“This is a season of discovery and change. In a billion ways,” says the NAACP Image Award winner. “The notion of like, ‘Oh, so and so changed. They got brand new.’ I want you to be brand new. I want me to be brand new. I want us to be always constantly growing, evolving. Having more clarity, moving with different purpose, like, and all of that is for me very, very welcomed."
"I want you to be brand new. I want me to be brand new. I want us to be always constantly growing, evolving. Having more clarity, moving with different purpose, like, and all of that is for me very, very welcomed."
She continues, “So I'm just trying to figure out what's next. You know what I mean? I'm jumping into what's next. I'm excited going into what's next and new. I'm just sort of embracing all of what life has to offer.”
Look out for Gabrielle in the upcoming indie film Riff Raff, which is a crime comedy starring her and Jennifer Coolidge, and she will also produce The Idea of You, which stars Anne Hathaway.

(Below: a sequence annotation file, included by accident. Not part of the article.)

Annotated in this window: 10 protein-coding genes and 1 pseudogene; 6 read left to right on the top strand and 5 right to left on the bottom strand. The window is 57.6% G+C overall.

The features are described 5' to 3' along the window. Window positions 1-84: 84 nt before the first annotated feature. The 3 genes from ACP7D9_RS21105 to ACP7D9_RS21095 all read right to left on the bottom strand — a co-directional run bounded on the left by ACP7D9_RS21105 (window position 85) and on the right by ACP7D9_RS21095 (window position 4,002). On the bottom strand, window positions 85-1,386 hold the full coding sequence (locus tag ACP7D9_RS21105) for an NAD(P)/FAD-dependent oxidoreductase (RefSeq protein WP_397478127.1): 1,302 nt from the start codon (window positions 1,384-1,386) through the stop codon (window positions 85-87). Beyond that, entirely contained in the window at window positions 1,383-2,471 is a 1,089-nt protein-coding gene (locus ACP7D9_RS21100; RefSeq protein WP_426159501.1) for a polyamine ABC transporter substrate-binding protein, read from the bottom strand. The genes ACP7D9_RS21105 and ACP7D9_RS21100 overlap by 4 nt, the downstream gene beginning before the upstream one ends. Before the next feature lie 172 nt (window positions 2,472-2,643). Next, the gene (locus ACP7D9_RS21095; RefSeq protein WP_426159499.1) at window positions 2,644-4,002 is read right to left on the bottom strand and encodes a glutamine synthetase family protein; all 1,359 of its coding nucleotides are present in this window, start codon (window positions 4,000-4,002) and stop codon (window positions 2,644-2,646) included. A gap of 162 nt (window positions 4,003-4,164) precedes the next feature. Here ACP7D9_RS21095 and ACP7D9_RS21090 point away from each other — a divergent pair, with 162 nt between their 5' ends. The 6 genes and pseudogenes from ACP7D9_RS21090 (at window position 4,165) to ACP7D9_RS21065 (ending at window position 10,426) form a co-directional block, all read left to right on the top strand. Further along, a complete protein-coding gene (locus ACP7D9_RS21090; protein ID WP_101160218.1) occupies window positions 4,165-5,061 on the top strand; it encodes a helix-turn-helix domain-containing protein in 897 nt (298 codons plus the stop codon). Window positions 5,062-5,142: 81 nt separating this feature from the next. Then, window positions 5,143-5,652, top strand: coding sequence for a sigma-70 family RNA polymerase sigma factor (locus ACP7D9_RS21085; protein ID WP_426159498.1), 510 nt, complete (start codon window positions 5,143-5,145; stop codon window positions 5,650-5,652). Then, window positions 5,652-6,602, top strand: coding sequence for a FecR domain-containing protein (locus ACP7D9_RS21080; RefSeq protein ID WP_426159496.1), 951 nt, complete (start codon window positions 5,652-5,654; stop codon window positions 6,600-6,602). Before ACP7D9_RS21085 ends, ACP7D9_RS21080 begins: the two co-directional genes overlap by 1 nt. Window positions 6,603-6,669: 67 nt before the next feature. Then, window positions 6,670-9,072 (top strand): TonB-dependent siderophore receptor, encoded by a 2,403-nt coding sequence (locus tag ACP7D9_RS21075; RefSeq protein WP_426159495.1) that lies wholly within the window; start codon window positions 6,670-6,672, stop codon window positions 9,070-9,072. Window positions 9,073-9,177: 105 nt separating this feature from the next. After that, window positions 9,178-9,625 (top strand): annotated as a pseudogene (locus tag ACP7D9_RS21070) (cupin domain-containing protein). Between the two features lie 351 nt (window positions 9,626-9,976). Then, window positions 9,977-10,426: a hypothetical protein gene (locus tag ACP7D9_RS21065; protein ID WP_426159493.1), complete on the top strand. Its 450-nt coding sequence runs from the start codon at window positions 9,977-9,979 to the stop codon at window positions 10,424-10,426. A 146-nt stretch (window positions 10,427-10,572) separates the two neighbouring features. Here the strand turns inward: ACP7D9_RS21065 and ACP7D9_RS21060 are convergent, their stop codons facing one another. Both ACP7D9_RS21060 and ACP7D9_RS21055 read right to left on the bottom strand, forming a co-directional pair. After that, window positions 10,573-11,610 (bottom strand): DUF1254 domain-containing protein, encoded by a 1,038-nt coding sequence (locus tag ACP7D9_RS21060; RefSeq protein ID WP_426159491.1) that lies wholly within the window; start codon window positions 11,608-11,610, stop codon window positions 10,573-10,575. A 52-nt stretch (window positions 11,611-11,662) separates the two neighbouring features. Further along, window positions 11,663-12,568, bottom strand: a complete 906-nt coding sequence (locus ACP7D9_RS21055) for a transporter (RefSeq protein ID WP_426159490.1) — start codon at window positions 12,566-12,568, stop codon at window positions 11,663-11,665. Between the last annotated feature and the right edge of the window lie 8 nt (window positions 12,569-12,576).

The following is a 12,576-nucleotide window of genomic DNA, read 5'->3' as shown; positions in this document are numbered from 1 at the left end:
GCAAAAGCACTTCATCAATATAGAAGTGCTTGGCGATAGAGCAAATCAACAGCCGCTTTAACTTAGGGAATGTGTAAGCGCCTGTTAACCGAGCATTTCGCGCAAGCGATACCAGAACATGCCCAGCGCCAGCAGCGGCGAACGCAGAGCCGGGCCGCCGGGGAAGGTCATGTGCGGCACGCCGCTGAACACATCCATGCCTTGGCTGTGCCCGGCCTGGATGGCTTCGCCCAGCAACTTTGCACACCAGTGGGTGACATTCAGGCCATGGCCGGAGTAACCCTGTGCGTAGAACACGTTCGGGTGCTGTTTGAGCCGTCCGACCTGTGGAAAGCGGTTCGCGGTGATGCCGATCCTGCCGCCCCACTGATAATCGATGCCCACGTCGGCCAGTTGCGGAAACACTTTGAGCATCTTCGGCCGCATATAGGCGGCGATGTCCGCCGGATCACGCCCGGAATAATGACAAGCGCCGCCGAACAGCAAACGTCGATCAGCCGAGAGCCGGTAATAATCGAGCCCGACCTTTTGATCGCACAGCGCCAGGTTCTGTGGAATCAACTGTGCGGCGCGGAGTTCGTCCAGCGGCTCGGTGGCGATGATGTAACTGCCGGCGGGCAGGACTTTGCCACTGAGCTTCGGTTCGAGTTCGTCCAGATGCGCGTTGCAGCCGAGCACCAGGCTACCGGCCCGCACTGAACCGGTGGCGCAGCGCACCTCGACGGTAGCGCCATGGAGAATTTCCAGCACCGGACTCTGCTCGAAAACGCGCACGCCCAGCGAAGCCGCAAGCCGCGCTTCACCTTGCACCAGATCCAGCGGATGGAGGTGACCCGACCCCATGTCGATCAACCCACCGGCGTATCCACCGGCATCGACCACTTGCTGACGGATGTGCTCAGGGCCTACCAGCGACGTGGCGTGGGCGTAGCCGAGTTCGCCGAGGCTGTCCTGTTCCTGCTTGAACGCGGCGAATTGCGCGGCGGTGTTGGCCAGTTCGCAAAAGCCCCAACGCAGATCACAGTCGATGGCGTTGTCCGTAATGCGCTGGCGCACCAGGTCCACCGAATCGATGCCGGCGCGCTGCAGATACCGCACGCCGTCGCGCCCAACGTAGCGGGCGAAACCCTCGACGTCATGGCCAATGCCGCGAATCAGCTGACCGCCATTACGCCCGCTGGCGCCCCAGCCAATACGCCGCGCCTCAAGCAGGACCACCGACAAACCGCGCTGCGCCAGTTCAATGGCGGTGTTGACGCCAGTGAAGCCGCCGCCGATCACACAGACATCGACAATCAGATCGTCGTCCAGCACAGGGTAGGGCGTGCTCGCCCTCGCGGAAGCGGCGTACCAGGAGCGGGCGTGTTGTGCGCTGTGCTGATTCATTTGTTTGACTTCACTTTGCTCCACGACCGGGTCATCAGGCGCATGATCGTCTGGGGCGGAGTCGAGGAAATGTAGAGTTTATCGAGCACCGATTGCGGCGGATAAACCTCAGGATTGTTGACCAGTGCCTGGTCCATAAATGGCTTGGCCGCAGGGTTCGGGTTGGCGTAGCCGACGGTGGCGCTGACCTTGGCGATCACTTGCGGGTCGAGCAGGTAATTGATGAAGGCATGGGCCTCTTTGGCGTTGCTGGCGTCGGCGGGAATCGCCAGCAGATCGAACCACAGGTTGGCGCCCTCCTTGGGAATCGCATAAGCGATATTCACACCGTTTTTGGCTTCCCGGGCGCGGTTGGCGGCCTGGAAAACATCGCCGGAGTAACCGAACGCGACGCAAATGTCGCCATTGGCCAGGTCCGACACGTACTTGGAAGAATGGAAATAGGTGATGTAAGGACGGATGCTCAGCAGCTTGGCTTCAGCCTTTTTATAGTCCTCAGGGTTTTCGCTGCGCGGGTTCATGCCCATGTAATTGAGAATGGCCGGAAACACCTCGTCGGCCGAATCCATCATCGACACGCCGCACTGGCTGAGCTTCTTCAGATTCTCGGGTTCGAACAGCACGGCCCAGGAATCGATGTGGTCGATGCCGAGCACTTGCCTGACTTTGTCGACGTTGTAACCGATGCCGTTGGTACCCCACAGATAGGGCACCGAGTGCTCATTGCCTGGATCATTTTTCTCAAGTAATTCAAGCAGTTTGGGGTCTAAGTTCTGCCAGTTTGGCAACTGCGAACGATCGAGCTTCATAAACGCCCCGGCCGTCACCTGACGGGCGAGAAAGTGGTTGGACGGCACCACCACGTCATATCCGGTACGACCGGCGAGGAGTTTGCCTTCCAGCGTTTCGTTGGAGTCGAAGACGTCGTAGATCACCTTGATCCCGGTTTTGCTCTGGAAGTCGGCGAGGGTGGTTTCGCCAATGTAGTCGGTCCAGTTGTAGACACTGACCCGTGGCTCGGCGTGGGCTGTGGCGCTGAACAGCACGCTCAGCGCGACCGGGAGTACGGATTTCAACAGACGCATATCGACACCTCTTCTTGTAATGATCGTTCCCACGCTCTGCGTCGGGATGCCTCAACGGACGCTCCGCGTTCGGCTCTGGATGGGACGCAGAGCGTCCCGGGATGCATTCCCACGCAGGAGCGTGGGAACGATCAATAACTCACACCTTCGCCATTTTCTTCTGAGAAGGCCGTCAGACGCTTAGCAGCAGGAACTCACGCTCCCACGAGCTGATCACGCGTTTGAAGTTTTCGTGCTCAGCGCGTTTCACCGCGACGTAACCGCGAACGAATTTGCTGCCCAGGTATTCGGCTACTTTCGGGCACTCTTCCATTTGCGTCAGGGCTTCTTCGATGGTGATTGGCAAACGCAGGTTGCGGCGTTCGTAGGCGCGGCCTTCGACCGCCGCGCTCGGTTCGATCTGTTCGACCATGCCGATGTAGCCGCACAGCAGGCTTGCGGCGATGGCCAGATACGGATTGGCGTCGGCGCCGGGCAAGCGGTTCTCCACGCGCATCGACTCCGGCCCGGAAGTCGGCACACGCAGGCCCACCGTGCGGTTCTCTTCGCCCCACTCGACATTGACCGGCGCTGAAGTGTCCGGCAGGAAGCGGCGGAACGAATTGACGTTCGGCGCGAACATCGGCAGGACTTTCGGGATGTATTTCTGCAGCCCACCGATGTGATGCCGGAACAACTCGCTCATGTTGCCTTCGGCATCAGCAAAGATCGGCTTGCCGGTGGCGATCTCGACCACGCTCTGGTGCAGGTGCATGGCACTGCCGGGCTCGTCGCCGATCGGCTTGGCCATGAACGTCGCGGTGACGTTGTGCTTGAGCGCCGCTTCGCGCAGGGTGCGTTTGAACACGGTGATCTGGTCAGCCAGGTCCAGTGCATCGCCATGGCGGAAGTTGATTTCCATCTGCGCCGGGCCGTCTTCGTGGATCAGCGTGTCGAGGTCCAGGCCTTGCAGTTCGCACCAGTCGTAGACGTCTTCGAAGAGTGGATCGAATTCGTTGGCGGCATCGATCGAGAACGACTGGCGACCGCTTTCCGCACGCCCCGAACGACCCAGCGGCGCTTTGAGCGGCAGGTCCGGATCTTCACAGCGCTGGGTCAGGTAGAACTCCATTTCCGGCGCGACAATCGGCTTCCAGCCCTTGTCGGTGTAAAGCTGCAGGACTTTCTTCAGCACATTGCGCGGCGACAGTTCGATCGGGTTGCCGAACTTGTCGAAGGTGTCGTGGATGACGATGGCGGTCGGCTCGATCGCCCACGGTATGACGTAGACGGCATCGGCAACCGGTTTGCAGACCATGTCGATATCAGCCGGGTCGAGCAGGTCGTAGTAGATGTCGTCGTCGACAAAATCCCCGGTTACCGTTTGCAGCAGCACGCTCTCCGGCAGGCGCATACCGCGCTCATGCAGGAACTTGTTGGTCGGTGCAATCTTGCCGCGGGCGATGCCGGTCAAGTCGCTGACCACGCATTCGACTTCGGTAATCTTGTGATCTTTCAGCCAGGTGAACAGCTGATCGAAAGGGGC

Let’s make things inbox official! Sign up for the xoNecole newsletter for daily love, wellness, career, and exclusive content delivered straight to your inbox.
Feature image by Mike Lawrie/Getty Images
When we think about our overall health, how we keep up without physical strength and emotional endurance are often a top priority. But another muscle that’s just as important to keep sharp and in shape is our brain.
Our brain is the control center for everything we do. From its ability to keep our memory and motor skills in running order to maintaining the millions of subconscious functions that we’re unaware of, our mind is essential for overall well-being and quality of life. And while the wonders of our brain’s full capacity still remain a mystery, one thing that we can be sure of is its complex nature that controls one important factor, cognition.
“Brain cognition is a term for the mental processes that take place in the brain, including thinking, attention, language, learning, memory, and perception,” Anna Braunsdorf, VP of Content at Elevate Labs, tells xoNecole. “It's a critical part of our day-to-day life as it helps us understand and interact with the world around us.”
The brain is responsible for the storage and retrieval of information, allowing us to remember past experiences and learn from them. It controls our ability to focus on specific tasks or stimuli while filtering out irrelevant information and is crucial for language processing, including understanding, speaking, reading, and writing.